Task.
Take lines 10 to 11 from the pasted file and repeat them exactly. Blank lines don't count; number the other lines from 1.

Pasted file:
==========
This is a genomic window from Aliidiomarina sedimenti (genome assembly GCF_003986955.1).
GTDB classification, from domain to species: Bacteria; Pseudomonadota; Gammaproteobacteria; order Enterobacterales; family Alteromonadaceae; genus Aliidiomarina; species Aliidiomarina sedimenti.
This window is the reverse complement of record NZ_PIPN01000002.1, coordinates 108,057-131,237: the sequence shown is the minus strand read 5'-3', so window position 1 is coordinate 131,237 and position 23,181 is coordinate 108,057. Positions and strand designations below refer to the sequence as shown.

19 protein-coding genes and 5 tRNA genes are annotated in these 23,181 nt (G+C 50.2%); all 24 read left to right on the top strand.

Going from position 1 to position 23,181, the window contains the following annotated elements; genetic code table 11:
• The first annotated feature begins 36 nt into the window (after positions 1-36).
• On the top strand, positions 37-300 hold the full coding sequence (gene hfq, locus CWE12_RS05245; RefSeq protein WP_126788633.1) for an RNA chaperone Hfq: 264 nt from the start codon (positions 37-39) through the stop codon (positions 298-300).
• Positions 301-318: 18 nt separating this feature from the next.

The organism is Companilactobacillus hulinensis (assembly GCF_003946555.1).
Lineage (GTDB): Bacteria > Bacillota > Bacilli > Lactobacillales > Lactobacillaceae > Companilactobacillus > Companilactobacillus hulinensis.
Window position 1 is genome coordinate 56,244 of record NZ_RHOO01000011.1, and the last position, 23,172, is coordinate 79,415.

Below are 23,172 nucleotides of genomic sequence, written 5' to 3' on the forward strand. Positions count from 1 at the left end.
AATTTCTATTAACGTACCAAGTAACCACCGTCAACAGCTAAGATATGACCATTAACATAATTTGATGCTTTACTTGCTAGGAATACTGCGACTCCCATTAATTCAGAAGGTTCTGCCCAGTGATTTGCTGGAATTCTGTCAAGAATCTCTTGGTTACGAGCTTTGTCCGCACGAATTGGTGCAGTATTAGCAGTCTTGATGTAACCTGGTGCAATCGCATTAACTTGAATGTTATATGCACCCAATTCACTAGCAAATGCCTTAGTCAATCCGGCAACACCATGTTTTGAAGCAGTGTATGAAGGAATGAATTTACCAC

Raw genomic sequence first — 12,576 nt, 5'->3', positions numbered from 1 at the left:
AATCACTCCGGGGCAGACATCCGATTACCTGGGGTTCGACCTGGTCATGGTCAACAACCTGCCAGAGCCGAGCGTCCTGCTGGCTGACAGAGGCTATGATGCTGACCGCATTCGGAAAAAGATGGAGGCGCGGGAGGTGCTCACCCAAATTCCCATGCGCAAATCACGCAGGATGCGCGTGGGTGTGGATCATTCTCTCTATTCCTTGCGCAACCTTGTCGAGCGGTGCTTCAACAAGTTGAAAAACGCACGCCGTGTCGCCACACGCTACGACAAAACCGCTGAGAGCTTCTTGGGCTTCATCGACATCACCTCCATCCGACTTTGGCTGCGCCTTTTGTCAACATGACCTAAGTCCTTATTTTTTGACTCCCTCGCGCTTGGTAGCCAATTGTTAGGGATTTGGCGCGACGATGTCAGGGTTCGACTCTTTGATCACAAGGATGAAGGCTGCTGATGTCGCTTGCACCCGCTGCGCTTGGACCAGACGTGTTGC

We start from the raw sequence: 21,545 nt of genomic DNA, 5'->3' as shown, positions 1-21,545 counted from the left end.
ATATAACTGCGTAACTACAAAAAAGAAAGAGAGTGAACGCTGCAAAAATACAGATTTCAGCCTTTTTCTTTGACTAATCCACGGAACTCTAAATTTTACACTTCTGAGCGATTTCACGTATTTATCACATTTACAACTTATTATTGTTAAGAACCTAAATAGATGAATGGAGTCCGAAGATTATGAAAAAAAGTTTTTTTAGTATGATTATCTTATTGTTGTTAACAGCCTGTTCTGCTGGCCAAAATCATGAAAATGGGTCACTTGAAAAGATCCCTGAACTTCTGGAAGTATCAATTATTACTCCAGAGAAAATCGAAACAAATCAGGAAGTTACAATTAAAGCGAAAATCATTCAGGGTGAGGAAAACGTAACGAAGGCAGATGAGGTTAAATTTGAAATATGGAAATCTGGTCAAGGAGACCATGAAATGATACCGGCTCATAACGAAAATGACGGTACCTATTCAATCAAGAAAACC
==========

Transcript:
Lineage (GTDB): Bacteria > Bacillota > Bacilli > Lactobacillales > Lactobacillaceae > Companilactobacillus > Companilactobacillus hulinensis.
Window position 1 is genome coordinate 56,244 of record NZ_RHOO01000011.1, and the last position, 23,172, is coordinate 79,415.